Relational Algebra

Relational Algebra

This section begins a study of database programming, that is, how the user can ask queries of the database and can change the contents of the database. Our focus is on the relational model, and especially on a notation for describing queries about the content of relations called

An Algebra of Relational Operations

In order to start our study of operations on relations, we shall learn about a special algebra, called relational algebra that comprises some simple but powerful ways to construct new relations from given relations. When the given relations are stored data, then the constructed

Set Operations on Relations

The three most common operations on sets are union, intersection, and difference. We assume the reader is familiar with these operations, which are described as follows on arbitrary sets R and S:

Selection / Cartesian Product

The selection operator, applied to a relation R, creates a new relation with a subset of R's tuples. The tuples in the resulting relation are those that satisfy some condition C that involves the attributes of R. We denote this operation σc(R). The schema for the resulting relation is the

Natural Joins / Theta-Joins

More frequently than we want to take the product of two relations, we find a need to join them by pairing only those tuples that match in some way. The simplest kind of match is the natural join of two relations R and S, denoted R x S, in which we pair only those tuples from R

Combining Operations to Form Queries

If all we could do was to write single operations on one or two relations as queries, then relational algebra would not be as useful as it is. On the other hand, relational algebra, like all algebras, allows us to form expressions of arbitrary complexity by applying operators either to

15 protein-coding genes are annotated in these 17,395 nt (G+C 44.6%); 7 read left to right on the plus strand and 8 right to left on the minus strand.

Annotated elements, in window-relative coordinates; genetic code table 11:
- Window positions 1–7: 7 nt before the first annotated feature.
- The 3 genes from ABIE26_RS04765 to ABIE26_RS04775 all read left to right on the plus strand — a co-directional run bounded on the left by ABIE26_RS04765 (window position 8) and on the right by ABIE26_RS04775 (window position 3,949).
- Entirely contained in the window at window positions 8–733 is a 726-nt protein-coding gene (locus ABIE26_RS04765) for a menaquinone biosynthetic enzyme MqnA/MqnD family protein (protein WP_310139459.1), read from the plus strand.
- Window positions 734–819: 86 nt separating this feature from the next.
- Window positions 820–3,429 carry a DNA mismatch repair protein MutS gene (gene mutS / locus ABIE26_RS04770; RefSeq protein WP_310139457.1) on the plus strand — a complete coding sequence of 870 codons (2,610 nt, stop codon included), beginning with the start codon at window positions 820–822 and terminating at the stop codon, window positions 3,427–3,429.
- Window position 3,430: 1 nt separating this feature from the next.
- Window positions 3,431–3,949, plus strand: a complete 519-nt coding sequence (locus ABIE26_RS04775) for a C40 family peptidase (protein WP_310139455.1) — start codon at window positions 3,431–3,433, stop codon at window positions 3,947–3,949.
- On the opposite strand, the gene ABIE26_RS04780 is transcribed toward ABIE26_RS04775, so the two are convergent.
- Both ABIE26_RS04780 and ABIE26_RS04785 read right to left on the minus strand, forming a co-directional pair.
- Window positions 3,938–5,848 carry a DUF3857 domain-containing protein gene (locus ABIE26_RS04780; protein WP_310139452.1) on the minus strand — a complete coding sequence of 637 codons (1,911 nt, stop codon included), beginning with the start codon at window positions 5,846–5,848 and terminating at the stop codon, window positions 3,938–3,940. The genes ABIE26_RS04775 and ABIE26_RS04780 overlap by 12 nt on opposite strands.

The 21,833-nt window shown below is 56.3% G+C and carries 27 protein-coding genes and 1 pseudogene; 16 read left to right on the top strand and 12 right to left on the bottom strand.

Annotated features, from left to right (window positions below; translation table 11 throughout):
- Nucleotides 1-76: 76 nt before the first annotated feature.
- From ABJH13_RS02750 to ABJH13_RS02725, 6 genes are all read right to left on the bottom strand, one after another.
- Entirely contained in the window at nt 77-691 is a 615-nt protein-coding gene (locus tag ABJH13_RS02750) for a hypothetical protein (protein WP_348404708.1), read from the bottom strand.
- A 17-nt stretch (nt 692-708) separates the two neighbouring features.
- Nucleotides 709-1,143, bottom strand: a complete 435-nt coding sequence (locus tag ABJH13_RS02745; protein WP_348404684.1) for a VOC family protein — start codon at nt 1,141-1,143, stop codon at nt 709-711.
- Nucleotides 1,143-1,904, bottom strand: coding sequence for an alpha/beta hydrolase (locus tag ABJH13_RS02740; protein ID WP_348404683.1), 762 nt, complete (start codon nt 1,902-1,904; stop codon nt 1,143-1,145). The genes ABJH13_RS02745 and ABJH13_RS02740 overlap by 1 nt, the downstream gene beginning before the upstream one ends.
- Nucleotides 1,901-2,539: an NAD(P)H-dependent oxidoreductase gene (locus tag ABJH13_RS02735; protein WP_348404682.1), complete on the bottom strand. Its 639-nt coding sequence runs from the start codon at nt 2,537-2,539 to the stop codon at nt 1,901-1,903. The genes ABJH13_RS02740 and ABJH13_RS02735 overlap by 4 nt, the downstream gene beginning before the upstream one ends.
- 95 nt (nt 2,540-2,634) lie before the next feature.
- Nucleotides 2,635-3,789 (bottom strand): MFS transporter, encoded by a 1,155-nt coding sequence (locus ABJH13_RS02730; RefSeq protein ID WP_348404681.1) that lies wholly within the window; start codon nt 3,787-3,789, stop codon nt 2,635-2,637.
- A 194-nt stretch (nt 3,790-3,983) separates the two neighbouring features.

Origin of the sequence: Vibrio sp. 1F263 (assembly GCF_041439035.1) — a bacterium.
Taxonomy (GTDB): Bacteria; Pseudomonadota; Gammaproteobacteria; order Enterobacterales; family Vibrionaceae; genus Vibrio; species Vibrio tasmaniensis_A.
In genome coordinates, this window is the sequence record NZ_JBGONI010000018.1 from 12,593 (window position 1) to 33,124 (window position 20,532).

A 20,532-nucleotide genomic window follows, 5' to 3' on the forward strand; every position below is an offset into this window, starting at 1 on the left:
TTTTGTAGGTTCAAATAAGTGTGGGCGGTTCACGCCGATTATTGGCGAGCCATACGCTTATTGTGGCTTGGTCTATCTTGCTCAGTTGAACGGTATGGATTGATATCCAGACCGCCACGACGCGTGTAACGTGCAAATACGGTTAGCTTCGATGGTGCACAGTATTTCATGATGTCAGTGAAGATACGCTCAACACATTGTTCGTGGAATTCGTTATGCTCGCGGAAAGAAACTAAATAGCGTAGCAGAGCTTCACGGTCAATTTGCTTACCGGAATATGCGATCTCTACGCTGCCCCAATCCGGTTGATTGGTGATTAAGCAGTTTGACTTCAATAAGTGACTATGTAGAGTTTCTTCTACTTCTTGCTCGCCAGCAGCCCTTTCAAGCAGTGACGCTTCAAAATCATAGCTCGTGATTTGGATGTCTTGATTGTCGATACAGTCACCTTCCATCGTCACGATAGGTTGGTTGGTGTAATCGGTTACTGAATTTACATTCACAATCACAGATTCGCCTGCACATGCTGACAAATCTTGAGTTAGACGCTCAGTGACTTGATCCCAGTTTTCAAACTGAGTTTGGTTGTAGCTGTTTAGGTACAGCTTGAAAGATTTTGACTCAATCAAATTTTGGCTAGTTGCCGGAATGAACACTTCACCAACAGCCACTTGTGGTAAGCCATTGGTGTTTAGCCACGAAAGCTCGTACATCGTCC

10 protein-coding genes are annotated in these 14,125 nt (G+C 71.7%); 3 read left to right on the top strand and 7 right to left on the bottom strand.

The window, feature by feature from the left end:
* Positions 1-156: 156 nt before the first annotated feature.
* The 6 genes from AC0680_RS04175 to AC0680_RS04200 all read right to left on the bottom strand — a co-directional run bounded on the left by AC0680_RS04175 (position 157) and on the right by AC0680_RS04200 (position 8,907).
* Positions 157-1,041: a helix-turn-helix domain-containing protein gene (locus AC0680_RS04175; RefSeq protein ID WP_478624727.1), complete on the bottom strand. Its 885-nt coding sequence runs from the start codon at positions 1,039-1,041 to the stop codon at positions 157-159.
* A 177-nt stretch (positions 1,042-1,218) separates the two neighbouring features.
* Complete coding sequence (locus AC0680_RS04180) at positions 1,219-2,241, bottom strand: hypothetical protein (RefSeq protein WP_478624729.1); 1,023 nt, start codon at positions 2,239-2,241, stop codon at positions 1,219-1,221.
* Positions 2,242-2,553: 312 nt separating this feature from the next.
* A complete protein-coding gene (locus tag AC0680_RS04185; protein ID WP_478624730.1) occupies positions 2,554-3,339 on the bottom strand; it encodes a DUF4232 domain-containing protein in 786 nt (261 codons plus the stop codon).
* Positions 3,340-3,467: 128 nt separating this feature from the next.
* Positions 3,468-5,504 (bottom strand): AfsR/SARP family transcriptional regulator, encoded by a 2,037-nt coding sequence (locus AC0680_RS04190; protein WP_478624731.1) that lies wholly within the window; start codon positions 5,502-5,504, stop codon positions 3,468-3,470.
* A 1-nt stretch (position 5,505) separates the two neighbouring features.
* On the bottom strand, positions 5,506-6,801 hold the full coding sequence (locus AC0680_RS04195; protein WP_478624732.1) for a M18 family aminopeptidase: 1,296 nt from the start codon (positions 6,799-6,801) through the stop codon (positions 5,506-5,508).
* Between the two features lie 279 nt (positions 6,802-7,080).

Renaming

To control the names of the attributes used for relations that are constructed by applying relational-algebra operations, it is often convenient to use an operator that clearly renames relations. We shall use the operator 1 to rename a relation R. The resulting relation has precisely the

Dependent and Independent Operations

Some of the operations that we have explained in previous sections can be expressed in terms of other relational-algebra operations. For instance, intersection can be expressed in terms of set difference:

A Linear Notation for Algebraic Expressions

In Combining Operations to Form Queries we used trees to represent complicated expressions of relational algebra. Another option is to invent names for the temporary relations that correspond to the interior nodes of the tree and write a sequence of assignments that create a

Relational Operations on Bags

While a set of tuples (i.e., a relation) is a simple, natural model of data as it might appear in a database, commercial database systems rarely, if ever, are based entirely on sets. In some situations, relations as they appear in database systems are allowed to have duplicate

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